The clock is ticking on Lebanese leaders to act

Angry protesters have attacked banks as a financial crisis hits and the country is left without leadership

Riot police stand in protective formation while protesters shine green laser lights at them during clashes on Hamra street in Beirut, Lebanon, on Tuesday, Jan. 14, 2020. Lebanese protesters spilled back into the streets on Tuesday after a brief letup, blocking major highways as they denounced the lack of a functioning government at a time of deepening financial and economic crisis. Photographer: Hasan Shaaban/Bloomberg
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As turmoil sweeps the Middle East, the eyes of the world have lost sight of the ongoing uprisings in Iraq, but also in Lebanon. After weeks of relative calm, the Lebanese people have vowed to relaunch nationwide protests in what they have dubbed a “week of wrath”.

The Lebanese have a lot to be angry about. Their country is going through a crippling economic crisis and, for the past thirty years, it has been led by an elite that has largely failed to meet the population's basic needs. Lebanon has been without a government for more than two months after a popular uprising led Prime Minister Saad Hariri and his Cabinet to resign. Mr Hariri stated at the time that he wanted to heed the calls of those calling for a better future for Lebanon. The country has been suffering from electricity shortages for the past three decades, however, in the last week, it has endured even longer cuts, with some Beirut residents reporting less than 30 minutes of electricity per day. An internet shutdown is also on the horizon. Telecommunication companies have expressed fears that the government will be unable to pay them for their services by March.

The Lebanese have a lot to be angry about. Their country is going through a crippling economic crisis and for the past thirty years, it has been led by a corrupt elite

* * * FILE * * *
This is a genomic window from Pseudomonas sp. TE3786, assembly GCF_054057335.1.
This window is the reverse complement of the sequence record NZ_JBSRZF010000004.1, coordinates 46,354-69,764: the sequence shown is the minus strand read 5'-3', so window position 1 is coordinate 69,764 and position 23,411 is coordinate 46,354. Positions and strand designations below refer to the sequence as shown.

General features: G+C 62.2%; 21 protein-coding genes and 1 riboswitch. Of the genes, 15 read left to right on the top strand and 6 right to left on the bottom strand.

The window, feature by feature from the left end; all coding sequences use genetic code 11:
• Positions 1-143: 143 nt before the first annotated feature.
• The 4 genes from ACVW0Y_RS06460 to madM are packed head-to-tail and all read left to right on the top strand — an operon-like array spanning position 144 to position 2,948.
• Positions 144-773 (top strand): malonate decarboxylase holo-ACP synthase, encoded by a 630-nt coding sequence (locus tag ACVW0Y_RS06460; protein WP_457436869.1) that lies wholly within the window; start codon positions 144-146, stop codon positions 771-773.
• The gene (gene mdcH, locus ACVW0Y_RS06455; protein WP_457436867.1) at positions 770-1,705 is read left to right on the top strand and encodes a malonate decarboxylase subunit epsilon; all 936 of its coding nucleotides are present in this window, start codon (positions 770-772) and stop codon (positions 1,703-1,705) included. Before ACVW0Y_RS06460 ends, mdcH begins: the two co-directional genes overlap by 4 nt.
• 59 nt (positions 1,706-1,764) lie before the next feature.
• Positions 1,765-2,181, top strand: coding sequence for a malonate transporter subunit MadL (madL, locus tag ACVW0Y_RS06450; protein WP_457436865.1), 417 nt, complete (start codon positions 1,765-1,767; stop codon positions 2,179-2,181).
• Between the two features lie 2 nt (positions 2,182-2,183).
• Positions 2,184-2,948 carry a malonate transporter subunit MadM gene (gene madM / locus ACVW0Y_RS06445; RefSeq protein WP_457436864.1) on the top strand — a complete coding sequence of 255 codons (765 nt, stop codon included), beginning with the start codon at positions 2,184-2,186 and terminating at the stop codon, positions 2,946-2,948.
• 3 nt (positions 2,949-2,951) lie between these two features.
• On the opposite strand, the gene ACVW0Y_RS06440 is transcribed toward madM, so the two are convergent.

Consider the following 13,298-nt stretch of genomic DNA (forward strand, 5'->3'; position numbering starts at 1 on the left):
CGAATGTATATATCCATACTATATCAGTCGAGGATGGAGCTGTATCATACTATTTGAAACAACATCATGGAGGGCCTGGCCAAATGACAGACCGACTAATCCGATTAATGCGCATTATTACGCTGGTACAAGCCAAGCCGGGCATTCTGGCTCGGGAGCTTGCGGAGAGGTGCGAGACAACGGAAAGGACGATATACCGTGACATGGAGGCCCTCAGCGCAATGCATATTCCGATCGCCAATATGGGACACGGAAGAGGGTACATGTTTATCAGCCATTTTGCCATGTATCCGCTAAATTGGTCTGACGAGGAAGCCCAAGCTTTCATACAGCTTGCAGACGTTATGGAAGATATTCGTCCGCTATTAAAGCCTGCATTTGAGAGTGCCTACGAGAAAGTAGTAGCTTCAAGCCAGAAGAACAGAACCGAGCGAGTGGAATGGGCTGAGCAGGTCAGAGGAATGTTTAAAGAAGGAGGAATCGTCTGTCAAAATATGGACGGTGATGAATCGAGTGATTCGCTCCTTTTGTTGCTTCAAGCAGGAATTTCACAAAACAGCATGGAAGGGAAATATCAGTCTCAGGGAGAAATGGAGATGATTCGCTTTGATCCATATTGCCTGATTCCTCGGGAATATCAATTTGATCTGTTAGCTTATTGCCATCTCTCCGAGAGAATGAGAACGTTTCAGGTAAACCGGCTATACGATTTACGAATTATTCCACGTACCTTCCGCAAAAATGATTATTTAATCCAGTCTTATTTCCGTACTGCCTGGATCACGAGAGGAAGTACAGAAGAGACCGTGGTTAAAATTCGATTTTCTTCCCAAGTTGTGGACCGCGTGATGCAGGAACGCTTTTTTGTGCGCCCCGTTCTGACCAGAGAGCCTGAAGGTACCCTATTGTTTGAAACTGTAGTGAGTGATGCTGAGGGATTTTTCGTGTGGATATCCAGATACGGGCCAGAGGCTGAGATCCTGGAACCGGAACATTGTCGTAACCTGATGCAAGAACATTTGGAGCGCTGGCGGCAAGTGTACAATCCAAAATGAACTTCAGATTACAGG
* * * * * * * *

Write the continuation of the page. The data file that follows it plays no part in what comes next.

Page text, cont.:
Adding to people’s woes, a financial crisis of unprecedented proportions has hit the country since November. Lebanon has been downgraded by Moody’s and other credit rating agencies twice in a year, and the Lebanese pound has lost half of its value to the American dollar on the black market. A shortage of dollars, to which the pound is pegged and that is used interchangeably with the local currency, has pushed banks to impose informal capital controls. The draconian measures include a cap on foreign currency withdrawals of $200 per week, a ban on transferring money abroad, as well as refusing people access to their frozen accounts. As a result, most companies have downsized or halved their employees’ salaries and many businesses have gone bankrupt.

Frustration is in the air, as Lebanese are forced to queue for hours at their local bank, only to withdraw a couple hundred dollars. Many fear their life savings are as good as gone. The situation has fuelled anger at the banking system, with protesters staging demonstrations in front of Lebanon’s Central bank. Some have even resorted to violence, setting the very banks where they keep their savings on fire, or smashing their windows in desperation.

The Lebanese are also angry at many of their leaders, who seem completely disconnected from the woes of ordinary people. Hezbollah’s elusive leader Hassan Nasrallah has given three televised speeches since the beginning of the month, only to speak about retaliation for the US killing of Iran’s military chief Qassem Suleimani. He has vowed revenge for Suleimani’s death, completely ignoring the struggle of millions of people, many among his constituents, who have lost their jobs and are finding it harder to make ends meet.

Lebanese President Michel Aoun has also failed to speak for his people. The founder of the Hezbollah-allied Free Patriotic Movement, Lebanon’s biggest Christian party, has been part of the political system for decades. He has been in power since 2016, and was a member of parliament for 15 years. But instead of taking responsibility for his nation’s economic problems or providing solutions, he only said that choosing the right people for the next government takes time, and blamed Syrian refugees (whom he refers to as “migrants”) for the country’s many issues.

Many had placed their hopes on Hassan Diab, who was designated prime minister by Hezbollah and their allies in December. Mr Diab had vowed to form a small Cabinet of non-affiliated experts, as demanded by protesters, in six weeks or less. Nearly a month has passed since his nomination, and the country still has no government. Tension between Mr Diab and the Iran-backed parties that nominated him seem to be delaying government formation. The political elites must make room for positive change. The country’s future and the livelihoods of millions depend on it.